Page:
PHILADELPHIA—Columbus Blue Jackets head coach, Ken Hitchcock could barely contain himself, despite coming up on the losing end of a 3-2 tilt against the Philadelphia Flyers in Friday’s matinee game at the Wachovia Center.
Relieved from his role as head coach of the Flyers in October following the team’s 1-6-1 start, Hitchcock was offered a job as a pro scout for the Flyers, and was often spotted in various rinks around the American Hockey League.
So how did Hitchcock like his brief tenure as a scout?
“Scouting sucks…it just sucks.”
Hitchcock expanded on his exploits over the last few weeks, stating, “You go to the wrong door, the (security) guy won’t let you into the rink because you don’t have the right ID, you miss the train back (home), you try to find the hotel, all that kind of screwy stuff.”
“Whatever those guys make, they ought to get a raise because scouting sucks,” offered Hitchcock.
But what really had Hitchcock grinning like the Cheshire Cat was the opportunity to get behind the bench with the Blue Jackets.
Unlike the under-performing, veteran squads he inherited in Dallas and Philadelphia, Hitchcock now has a much-younger team that has failed to live up to expectations. In fact, the dismal surroundings in Columbus have led some NHL-observers to consider the Blue Jackets the equivalent of the NFL Arizona Cardinals—the team can’t win, regardless of the talent brought in.
Despite players like winger Rick Nash, (whom Hitchcock inserted as a pivot between David Vyborny and Fredrik Modin), Adam Foote, Sergei Fedorov, and Anson Carter, the Blue Jackets have prevailed only in keeping the Flyers from becoming the doormat of the NHL.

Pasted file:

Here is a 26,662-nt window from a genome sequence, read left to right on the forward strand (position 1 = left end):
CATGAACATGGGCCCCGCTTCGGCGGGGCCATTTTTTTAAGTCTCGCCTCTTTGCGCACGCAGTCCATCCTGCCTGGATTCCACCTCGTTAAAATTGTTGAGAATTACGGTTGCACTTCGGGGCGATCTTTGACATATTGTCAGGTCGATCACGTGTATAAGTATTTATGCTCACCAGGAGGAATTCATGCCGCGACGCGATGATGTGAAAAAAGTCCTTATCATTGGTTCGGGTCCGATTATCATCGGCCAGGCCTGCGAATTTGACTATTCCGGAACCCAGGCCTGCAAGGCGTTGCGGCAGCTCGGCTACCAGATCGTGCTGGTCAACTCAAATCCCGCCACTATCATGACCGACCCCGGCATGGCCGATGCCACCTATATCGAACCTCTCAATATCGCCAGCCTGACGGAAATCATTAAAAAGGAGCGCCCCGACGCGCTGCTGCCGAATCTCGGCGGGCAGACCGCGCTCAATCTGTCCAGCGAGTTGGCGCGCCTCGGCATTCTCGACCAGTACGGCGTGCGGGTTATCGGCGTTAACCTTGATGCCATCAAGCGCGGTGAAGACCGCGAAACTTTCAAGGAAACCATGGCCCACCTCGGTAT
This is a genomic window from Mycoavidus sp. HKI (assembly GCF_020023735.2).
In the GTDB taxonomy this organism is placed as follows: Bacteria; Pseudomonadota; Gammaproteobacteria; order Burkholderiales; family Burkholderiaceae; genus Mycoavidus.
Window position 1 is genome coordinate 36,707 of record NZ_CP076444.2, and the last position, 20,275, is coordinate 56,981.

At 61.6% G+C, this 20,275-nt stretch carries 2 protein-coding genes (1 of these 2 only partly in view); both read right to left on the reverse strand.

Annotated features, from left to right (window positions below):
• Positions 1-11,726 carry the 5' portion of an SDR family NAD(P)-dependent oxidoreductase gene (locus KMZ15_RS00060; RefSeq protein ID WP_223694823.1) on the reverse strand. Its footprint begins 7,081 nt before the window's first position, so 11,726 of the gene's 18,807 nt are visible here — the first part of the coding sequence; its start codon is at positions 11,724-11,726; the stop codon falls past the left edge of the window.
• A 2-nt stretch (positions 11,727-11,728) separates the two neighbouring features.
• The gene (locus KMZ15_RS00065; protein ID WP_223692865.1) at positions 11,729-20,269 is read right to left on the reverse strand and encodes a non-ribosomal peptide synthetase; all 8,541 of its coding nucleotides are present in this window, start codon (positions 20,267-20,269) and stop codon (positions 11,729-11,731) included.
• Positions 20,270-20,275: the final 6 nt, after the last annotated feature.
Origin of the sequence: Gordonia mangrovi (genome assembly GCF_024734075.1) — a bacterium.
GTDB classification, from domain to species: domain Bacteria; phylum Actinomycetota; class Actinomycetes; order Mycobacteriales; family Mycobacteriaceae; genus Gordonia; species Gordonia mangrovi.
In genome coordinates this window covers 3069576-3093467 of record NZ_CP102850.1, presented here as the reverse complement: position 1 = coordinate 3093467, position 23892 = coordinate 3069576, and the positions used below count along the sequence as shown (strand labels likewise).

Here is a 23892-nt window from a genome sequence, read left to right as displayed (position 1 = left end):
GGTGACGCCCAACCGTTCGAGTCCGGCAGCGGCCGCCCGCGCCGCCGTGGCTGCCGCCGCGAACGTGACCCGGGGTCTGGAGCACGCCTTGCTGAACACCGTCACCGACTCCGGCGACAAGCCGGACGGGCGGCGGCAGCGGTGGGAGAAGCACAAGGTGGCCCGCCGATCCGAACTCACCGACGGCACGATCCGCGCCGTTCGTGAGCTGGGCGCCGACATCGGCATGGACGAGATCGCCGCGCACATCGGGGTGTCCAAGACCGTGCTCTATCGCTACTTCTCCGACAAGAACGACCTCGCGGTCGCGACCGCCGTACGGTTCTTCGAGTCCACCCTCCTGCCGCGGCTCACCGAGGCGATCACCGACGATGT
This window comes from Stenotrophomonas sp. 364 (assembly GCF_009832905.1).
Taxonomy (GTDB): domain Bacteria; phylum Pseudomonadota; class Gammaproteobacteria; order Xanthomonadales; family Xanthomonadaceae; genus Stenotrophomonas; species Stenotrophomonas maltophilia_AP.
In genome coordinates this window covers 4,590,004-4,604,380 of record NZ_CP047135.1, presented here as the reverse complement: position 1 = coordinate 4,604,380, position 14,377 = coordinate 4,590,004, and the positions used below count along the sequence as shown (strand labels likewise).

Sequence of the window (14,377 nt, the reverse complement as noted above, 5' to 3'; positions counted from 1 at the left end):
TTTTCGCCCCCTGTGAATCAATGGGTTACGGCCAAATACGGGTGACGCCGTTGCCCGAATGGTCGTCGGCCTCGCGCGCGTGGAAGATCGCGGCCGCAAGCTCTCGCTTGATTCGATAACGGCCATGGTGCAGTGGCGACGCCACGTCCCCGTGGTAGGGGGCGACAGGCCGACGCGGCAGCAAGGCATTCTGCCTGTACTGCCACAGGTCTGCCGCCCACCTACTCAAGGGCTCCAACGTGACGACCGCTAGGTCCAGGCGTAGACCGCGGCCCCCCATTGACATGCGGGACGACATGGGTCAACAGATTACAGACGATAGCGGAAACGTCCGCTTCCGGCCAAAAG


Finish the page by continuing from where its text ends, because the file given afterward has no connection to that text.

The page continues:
“This is a whole different atmosphere (in Columbus)…our (goal) is respectability. The pressure on me in Columbus is to build a team, and we have to take baby steps,” explained Hitchcock.
In five full seasons with the Dallas Stars, Hitchcock averaged 48 wins, including a Stanley Cup in his third year. With the Flyers, Hitchcock averaged 43 wins in his three seasons, before being fired eight games into the 2006-07 season.
Hitchcock will be extremely challenged to match the early successes he enjoyed with his Dallas and Philadelphia squads, in Columbus.
“If we can continue to take the steps like we did (against the Flyers), that would be terrific,” said Hitchcock.
“You don’t look at one year, you look at a coaches’ body of work…I love building teams—this is a terrific opportunity for all of us.”
There’s nowhere to go but up for the Blue Jackets, who equaled a club-record, eight consecutive losses following Friday’s game.
“They’ve got a great spirit…when I looked at the tape (of previous games) they were all over the map, but (the Blue Jackets) had spirit, and they showed it again tonight.”
The Cheshire Cat appeared once more as Hitchcock, in his excitement to fawn all over his new club, may have inadvertently provided some insight into the foibles of his former Flyers’ squad.
“The players want to learn here, the enthusiasm in the locker room is…incredible.”
A Freudian slip had Hitchcock catching himself before completely saying the word, “refreshing,” and instead chose “incredible” to describe the Columbus dressing room.
To top-off Hitchcock’s first, post-game conference with Columbus, one Philadelphia media member had the ignominy of asking him if there was a spot in his heart that was happy to see the Flyers end their own losing streak.
A puzzled Hitchcock retorted, “You’ve got to be kidding, right?”
Hitchcock hopes to end the Blue Jackets’ losing streak Saturday night when the Minnesota Wild visit the Nationwide Arena, in his home debut as head coach.
David Unkle can be reached at: firstname.lastname@example.org